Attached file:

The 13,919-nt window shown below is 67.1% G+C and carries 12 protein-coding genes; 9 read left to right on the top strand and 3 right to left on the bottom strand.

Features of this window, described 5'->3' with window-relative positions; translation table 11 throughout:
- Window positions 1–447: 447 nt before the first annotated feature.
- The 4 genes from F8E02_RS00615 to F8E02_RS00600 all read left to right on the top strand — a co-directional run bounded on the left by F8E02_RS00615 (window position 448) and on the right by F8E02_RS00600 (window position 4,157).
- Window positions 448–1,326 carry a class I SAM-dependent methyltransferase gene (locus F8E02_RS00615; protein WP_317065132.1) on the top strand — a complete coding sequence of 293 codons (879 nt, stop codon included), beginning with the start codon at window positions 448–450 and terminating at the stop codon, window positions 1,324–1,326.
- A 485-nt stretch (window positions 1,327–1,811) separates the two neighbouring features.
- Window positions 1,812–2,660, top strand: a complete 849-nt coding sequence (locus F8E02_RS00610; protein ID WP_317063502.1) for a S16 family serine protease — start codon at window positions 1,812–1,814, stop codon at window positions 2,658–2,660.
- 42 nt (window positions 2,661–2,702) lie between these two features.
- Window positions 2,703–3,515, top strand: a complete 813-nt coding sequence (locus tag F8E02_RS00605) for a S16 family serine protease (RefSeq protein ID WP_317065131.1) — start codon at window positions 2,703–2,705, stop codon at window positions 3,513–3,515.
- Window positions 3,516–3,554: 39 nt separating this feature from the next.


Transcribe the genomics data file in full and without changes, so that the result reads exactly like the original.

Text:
The 13,919-nt window shown below is 67.1% G+C and carries 12 protein-coding genes; 9 read left to right on the top strand and 3 right to left on the bottom strand.

Features of this window, described 5'->3' with window-relative positions; translation table 11 throughout:
- Window positions 1–447: 447 nt before the first annotated feature.
- The 4 genes from F8E02_RS00615 to F8E02_RS00600 all read left to right on the top strand — a co-directional run bounded on the left by F8E02_RS00615 (window position 448) and on the right by F8E02_RS00600 (window position 4,157).
- Window positions 448–1,326 carry a class I SAM-dependent methyltransferase gene (locus F8E02_RS00615; protein WP_317065132.1) on the top strand — a complete coding sequence of 293 codons (879 nt, stop codon included), beginning with the start codon at window positions 448–450 and terminating at the stop codon, window positions 1,324–1,326.
- A 485-nt stretch (window positions 1,327–1,811) separates the two neighbouring features.
- Window positions 1,812–2,660, top strand: a complete 849-nt coding sequence (locus F8E02_RS00610; protein ID WP_317063502.1) for a S16 family serine protease — start codon at window positions 1,812–1,814, stop codon at window positions 2,658–2,660.
- 42 nt (window positions 2,661–2,702) lie between these two features.
- Window positions 2,703–3,515, top strand: a complete 813-nt coding sequence (locus tag F8E02_RS00605) for a S16 family serine protease (RefSeq protein ID WP_317065131.1) — start codon at window positions 2,703–2,705, stop codon at window positions 3,513–3,515.
- Window positions 3,516–3,554: 39 nt separating this feature from the next.